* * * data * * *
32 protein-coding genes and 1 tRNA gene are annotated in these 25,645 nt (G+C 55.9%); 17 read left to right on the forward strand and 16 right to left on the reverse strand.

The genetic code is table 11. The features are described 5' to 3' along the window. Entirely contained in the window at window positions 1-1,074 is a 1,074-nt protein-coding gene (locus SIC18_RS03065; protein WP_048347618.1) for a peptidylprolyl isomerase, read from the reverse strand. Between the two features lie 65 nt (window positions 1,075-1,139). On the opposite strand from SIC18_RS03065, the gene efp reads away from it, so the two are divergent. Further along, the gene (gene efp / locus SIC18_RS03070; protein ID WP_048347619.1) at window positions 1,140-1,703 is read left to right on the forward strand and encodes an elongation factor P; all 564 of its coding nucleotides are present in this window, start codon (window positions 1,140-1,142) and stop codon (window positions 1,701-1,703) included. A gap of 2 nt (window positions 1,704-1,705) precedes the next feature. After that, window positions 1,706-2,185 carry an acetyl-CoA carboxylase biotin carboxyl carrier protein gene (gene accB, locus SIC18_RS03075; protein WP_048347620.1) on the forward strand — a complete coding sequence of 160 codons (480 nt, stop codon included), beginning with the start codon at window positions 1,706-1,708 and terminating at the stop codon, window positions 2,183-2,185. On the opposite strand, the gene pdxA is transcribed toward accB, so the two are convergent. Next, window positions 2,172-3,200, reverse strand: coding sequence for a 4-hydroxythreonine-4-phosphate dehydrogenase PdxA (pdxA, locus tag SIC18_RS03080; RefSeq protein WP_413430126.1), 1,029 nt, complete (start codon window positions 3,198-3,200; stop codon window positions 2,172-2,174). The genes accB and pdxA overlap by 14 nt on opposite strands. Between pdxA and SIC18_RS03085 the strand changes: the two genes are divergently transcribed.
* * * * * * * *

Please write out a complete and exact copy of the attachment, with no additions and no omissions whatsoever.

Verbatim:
32 protein-coding genes and 1 tRNA gene are annotated in these 25,645 nt (G+C 55.9%); 17 read left to right on the forward strand and 16 right to left on the reverse strand.

The genetic code is table 11. The features are described 5' to 3' along the window. Entirely contained in the window at window positions 1-1,074 is a 1,074-nt protein-coding gene (locus SIC18_RS03065; protein WP_048347618.1) for a peptidylprolyl isomerase, read from the reverse strand. Between the two features lie 65 nt (window positions 1,075-1,139). On the opposite strand from SIC18_RS03065, the gene efp reads away from it, so the two are divergent. Further along, the gene (gene efp / locus SIC18_RS03070; protein ID WP_048347619.1) at window positions 1,140-1,703 is read left to right on the forward strand and encodes an elongation factor P; all 564 of its coding nucleotides are present in this window, start codon (window positions 1,140-1,142) and stop codon (window positions 1,701-1,703) included. A gap of 2 nt (window positions 1,704-1,705) precedes the next feature. After that, window positions 1,706-2,185 carry an acetyl-CoA carboxylase biotin carboxyl carrier protein gene (gene accB, locus SIC18_RS03075; protein WP_048347620.1) on the forward strand — a complete coding sequence of 160 codons (480 nt, stop codon included), beginning with the start codon at window positions 1,706-1,708 and terminating at the stop codon, window positions 2,183-2,185. On the opposite strand, the gene pdxA is transcribed toward accB, so the two are convergent. Next, window positions 2,172-3,200, reverse strand: coding sequence for a 4-hydroxythreonine-4-phosphate dehydrogenase PdxA (pdxA, locus tag SIC18_RS03080; RefSeq protein WP_413430126.1), 1,029 nt, complete (start codon window positions 3,198-3,200; stop codon window positions 2,172-2,174). The genes accB and pdxA overlap by 14 nt on opposite strands. Between pdxA and SIC18_RS03085 the strand changes: the two genes are divergently transcribed.